This is never as simple as it would seem. If you wish to start chasing correct color matching, you need to start with your system setup and move to the printer last. For example, if your monitor is displaying a shift in one direction, then your prints can display a shift in the opposite direction.
Yes, you can adjust print driver settings to compensate for any shifts that may be occurring elsewhere, but you shouldn’t need to.
If your display has a driver available, use it instead of any generic Windows driver. Likewise, be sure your display is using a correct RGB profile that matches the profile the printer is using. If you are using a scanner for making labels, the same rules apply there. Once everything is setup correctly, you really shouldn’t be seeing much in the way of color shifts, but if you are, print driver settings are pretty simple to adjust. Turn off any “effects” settings and switch to manual color settings. The most common adjustment will be for intensity and contrast. Use photo paper for making adjustments, and make only one-click adjustments. Download a good color bar PDF or JPG for making prints and tests, and adjust till satisfied. Once you have everything right, what you see on screen should match what you see on prints. Be aware that small differences in saturation or intensity are common, and easy to adjust, and should not be confused with a true color shift.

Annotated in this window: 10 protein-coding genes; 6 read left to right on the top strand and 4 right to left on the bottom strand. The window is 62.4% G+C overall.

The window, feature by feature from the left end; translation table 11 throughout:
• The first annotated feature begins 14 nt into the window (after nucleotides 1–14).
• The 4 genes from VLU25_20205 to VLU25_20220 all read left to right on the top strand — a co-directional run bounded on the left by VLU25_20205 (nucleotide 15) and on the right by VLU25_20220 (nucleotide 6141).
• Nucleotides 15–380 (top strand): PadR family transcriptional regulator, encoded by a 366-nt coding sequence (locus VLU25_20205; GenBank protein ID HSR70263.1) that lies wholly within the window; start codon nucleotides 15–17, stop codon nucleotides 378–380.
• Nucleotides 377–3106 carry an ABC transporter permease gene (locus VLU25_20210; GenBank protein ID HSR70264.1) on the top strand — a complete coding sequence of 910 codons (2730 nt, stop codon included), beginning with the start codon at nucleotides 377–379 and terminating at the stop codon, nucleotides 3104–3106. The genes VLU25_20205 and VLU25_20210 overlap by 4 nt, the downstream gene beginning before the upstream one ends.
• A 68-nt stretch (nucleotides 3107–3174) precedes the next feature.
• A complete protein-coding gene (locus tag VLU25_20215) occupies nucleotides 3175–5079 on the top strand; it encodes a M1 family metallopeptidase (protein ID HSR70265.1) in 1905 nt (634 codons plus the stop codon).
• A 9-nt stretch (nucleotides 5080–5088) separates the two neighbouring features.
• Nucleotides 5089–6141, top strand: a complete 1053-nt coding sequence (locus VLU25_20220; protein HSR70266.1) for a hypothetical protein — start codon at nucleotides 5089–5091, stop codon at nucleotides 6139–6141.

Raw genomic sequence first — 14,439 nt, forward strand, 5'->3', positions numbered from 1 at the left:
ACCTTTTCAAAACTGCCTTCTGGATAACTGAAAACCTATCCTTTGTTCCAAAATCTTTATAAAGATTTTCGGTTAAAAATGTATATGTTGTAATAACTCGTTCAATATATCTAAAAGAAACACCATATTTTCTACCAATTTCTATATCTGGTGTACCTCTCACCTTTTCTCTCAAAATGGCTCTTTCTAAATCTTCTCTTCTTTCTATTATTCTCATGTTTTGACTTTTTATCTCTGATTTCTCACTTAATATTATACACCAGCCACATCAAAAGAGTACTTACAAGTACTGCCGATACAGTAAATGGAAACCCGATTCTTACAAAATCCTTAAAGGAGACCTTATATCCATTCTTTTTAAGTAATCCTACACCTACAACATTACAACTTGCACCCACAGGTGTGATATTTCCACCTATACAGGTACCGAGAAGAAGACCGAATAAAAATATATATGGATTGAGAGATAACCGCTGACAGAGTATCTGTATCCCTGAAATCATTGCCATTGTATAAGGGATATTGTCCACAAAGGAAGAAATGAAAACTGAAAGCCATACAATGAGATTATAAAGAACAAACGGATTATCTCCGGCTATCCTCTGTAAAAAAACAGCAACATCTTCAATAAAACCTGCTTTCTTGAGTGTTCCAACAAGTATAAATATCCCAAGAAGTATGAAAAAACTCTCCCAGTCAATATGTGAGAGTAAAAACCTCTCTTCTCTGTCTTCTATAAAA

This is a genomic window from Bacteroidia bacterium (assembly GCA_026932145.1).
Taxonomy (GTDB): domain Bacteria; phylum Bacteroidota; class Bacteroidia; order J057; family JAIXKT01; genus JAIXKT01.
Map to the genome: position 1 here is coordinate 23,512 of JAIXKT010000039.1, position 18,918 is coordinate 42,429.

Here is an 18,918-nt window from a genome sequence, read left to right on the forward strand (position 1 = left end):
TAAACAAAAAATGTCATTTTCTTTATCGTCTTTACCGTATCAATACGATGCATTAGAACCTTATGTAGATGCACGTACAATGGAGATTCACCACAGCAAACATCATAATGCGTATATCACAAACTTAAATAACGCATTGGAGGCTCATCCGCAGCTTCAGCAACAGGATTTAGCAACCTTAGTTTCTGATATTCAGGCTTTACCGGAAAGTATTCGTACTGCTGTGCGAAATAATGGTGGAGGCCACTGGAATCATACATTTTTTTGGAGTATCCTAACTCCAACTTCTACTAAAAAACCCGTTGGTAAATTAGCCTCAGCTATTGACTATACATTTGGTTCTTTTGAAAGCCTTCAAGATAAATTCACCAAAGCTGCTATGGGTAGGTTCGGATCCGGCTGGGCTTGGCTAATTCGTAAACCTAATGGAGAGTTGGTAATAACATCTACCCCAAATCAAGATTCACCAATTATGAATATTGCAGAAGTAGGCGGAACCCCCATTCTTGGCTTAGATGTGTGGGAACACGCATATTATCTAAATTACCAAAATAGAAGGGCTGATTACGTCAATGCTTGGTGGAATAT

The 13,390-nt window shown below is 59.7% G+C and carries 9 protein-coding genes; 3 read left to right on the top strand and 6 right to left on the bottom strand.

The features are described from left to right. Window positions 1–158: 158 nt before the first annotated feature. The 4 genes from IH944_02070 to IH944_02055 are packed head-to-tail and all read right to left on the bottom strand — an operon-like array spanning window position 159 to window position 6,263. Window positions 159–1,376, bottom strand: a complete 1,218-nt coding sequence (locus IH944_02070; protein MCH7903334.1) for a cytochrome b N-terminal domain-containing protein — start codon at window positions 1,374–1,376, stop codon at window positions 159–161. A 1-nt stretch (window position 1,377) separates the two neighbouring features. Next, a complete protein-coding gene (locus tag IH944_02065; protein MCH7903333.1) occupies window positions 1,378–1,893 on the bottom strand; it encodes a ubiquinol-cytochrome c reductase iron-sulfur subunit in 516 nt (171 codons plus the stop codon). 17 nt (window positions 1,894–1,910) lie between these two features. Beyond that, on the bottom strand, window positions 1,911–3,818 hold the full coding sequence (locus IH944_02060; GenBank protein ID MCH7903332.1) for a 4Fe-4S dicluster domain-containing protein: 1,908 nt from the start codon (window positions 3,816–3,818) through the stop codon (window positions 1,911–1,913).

You will find that different media has different needs, but again this will be mainly in intensity and contrast. You can save your settings as a profile in the Canon driver and switch profiles for different media.
“Out of the box” settings will never be right unless your system is first properly calibrated as mentioned above. 99% of the reports you will see online about color shifts are directly related to this.